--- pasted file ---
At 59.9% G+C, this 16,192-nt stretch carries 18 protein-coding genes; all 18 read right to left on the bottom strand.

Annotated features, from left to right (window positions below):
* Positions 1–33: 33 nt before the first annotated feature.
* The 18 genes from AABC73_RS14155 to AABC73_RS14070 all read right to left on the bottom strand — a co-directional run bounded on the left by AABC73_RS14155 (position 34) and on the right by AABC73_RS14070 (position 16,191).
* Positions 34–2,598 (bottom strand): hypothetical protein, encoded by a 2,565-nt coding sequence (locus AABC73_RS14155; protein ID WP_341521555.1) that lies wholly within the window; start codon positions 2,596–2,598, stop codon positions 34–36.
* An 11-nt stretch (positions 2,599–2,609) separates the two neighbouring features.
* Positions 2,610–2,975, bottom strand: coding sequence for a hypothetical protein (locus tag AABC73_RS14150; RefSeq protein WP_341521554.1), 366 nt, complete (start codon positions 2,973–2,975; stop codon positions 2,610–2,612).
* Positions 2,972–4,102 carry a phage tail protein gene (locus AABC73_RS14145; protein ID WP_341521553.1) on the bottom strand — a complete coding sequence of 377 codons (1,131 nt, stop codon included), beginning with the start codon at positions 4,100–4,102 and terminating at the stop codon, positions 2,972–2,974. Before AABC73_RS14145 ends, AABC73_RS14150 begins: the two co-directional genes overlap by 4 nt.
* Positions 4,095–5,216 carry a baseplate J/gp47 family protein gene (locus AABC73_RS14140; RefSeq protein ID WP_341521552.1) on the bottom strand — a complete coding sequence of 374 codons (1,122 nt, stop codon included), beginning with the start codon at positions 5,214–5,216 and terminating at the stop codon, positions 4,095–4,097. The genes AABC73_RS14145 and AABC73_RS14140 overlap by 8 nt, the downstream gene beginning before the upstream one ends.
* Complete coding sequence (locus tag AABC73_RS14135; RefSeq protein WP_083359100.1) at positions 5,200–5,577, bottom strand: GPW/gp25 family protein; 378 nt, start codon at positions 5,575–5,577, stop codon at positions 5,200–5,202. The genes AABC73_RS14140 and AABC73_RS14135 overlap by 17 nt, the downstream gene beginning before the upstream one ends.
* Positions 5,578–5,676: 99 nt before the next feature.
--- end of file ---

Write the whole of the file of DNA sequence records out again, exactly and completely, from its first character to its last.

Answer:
At 59.9% G+C, this 16,192-nt stretch carries 18 protein-coding genes; all 18 read right to left on the bottom strand.

Annotated features, from left to right (window positions below):
* Positions 1–33: 33 nt before the first annotated feature.
* The 18 genes from AABC73_RS14155 to AABC73_RS14070 all read right to left on the bottom strand — a co-directional run bounded on the left by AABC73_RS14155 (position 34) and on the right by AABC73_RS14070 (position 16,191).
* Positions 34–2,598 (bottom strand): hypothetical protein, encoded by a 2,565-nt coding sequence (locus AABC73_RS14155; protein ID WP_341521555.1) that lies wholly within the window; start codon positions 2,596–2,598, stop codon positions 34–36.
* An 11-nt stretch (positions 2,599–2,609) separates the two neighbouring features.
* Positions 2,610–2,975, bottom strand: coding sequence for a hypothetical protein (locus tag AABC73_RS14150; RefSeq protein WP_341521554.1), 366 nt, complete (start codon positions 2,973–2,975; stop codon positions 2,610–2,612).
* Positions 2,972–4,102 carry a phage tail protein gene (locus AABC73_RS14145; protein ID WP_341521553.1) on the bottom strand — a complete coding sequence of 377 codons (1,131 nt, stop codon included), beginning with the start codon at positions 4,100–4,102 and terminating at the stop codon, positions 2,972–2,974. Before AABC73_RS14145 ends, AABC73_RS14150 begins: the two co-directional genes overlap by 4 nt.
* Positions 4,095–5,216 carry a baseplate J/gp47 family protein gene (locus AABC73_RS14140; RefSeq protein ID WP_341521552.1) on the bottom strand — a complete coding sequence of 374 codons (1,122 nt, stop codon included), beginning with the start codon at positions 5,214–5,216 and terminating at the stop codon, positions 4,095–4,097. The genes AABC73_RS14145 and AABC73_RS14140 overlap by 8 nt, the downstream gene beginning before the upstream one ends.
* Complete coding sequence (locus tag AABC73_RS14135; RefSeq protein WP_083359100.1) at positions 5,200–5,577, bottom strand: GPW/gp25 family protein; 378 nt, start codon at positions 5,575–5,577, stop codon at positions 5,200–5,202. The genes AABC73_RS14140 and AABC73_RS14135 overlap by 17 nt, the downstream gene beginning before the upstream one ends.
* Positions 5,578–5,676: 99 nt before the next feature.